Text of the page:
Are Bodyarmor Drinks Actually Good For You?

Remember way back when Gatorade was the only sports drink option? This is definitely not the case in the modern day. The sports drink aisle has welcomed many newcomers, and the shelf is feeling pretty crowded these days. This is wonderful if you're one to break a sweat often, and has yet to find a brand or taste you're really a fan of. According to Healthline, sports drinks can help you stay hydrated by replenishing electrolytes that the body loses while working out for longer periods of time. But that doesn't mean we can treat all sports drinks equally.

The current newcomer in the spotlight is Bodyarmor. The Bodyarmor website shares that the company was founded in 2011 by a man named Mike Repole. And after gaining popularity with the late Kobe Bryant taking a share in the company, beverage giant Coca-Cola stepped in and also took a share in 2018. The company appears to be growing. And they also boast that their sports drink options are low in sodium, high in potassium, and have no artificial colors or sweeteners. Sounds pretty healthy right?

Bodyarmor might be recommended, but do you need it?

When placed side by side for review with other sports drinks, Bodyarmor appeared to hold up to its claims of being a healthier option. When reviewing the Bodyarmor Fruitpunch beverage, Karin Adoni Ben-David, a certified nutritionist and health coach, gives InsideHook the thumbs up. "Overall this product has nice ingredients," he says, adding, "and I like the use of coconut water as a source of electrolytes. The product has lots of added vitamins, which is good for your body. I would say it's a nice option for a sports drink."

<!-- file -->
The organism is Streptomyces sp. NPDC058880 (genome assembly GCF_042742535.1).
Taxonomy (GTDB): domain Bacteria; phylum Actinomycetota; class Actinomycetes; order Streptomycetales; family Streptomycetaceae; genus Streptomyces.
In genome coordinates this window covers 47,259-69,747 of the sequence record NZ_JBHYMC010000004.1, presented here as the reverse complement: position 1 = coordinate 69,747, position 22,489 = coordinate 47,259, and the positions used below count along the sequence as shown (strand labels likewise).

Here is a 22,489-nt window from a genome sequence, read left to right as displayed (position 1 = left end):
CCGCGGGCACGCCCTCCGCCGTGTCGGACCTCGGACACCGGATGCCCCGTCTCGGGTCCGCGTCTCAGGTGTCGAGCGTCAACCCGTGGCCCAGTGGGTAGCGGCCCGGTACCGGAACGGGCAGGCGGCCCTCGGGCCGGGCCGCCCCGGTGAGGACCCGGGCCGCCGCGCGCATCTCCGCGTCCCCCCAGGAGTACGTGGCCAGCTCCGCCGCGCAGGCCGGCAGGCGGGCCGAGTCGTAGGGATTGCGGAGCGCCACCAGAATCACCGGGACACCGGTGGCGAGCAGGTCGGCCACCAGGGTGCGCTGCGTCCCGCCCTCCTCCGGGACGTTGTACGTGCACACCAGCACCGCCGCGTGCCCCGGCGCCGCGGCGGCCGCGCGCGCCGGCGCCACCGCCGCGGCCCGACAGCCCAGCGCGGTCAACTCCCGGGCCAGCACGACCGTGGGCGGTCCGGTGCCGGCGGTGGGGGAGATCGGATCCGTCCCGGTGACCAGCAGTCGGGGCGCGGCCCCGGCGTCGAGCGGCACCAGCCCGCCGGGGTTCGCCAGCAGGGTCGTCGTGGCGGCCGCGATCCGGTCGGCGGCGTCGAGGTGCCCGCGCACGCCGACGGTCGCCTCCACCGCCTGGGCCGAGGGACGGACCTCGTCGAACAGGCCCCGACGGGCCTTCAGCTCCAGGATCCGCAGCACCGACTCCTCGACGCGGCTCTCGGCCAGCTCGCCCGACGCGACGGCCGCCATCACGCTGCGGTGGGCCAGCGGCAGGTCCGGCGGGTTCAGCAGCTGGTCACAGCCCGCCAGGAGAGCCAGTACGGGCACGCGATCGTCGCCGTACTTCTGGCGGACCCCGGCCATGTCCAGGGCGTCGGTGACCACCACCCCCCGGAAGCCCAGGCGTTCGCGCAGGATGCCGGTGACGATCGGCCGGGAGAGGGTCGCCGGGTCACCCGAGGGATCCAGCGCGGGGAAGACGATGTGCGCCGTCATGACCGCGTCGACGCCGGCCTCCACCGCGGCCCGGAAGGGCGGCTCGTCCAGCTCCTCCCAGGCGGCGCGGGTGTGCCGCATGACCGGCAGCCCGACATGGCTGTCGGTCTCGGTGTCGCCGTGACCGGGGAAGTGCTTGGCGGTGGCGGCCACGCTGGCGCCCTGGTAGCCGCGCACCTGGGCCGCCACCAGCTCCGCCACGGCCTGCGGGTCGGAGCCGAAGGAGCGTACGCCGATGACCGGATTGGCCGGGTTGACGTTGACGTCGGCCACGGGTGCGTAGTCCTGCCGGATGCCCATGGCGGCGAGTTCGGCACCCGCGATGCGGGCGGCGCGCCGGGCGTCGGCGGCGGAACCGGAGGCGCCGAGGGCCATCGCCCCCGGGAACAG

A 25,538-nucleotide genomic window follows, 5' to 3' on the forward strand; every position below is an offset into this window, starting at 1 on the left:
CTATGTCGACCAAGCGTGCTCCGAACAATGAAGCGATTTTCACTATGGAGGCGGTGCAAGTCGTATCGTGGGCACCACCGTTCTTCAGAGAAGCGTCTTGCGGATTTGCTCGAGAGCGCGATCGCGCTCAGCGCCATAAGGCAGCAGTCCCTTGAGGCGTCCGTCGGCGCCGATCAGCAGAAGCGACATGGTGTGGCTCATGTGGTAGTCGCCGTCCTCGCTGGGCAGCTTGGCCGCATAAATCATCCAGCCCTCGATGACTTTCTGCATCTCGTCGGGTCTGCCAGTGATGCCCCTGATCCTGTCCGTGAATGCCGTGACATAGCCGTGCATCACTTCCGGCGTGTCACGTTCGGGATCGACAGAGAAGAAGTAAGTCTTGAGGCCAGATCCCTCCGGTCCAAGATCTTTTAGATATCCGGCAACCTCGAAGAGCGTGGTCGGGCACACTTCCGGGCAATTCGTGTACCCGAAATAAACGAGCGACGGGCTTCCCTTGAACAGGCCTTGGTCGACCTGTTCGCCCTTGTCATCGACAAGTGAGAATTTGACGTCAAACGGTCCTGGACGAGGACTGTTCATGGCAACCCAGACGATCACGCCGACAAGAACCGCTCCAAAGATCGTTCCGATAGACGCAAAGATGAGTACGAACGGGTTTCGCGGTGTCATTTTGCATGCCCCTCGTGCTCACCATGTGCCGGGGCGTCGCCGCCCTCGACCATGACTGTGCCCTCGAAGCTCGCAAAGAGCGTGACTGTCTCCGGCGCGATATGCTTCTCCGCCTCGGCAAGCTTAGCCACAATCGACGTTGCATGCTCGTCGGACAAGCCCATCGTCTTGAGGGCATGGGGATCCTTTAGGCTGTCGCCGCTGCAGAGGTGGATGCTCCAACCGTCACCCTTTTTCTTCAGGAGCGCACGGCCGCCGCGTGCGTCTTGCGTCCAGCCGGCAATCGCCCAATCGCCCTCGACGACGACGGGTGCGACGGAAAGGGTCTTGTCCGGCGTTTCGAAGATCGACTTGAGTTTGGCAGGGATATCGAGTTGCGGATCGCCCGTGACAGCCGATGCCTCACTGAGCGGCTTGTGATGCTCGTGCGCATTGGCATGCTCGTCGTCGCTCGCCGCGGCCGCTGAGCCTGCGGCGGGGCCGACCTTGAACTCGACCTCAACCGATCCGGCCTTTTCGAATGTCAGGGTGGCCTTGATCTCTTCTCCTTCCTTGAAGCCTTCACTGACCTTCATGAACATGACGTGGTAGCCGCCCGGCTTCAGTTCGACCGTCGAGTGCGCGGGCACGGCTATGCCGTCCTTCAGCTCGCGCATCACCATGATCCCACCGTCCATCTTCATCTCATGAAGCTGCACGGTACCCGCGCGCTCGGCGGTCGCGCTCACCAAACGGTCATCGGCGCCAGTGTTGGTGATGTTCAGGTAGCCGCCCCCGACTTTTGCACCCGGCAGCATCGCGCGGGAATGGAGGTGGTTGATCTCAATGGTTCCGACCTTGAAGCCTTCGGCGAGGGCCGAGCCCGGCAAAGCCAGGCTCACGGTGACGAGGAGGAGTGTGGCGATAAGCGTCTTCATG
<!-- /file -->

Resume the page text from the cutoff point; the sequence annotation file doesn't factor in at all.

Ben-David likes the ingredients, but many people are skeptical as to how necessary sports drinks are to our hydration. The Washington Post shares that 90% of Americans don't need fortified drinks, as they get enough necessary nutrients without them. And even though Bodyarmor has "nice" ingredients, it is perhaps most important with any drink to look at the amount of sugar in the bottle. A 16-ounce bottle of Bodyarmor, for example, has 140 calories and 36 grams of sugar. A sugary soda like a 16.9-ounce bottle of Pepsi has 58 grams of sugar — not all that much more than Bodyarmor's sugar content.

Bodyarmor may have a higher ranking in the health scale when compared to other fortified drinks. But next time you walk down that over-crowded sports drink aisle, really consider if you actually need a sugar-filled drink to help you replenish.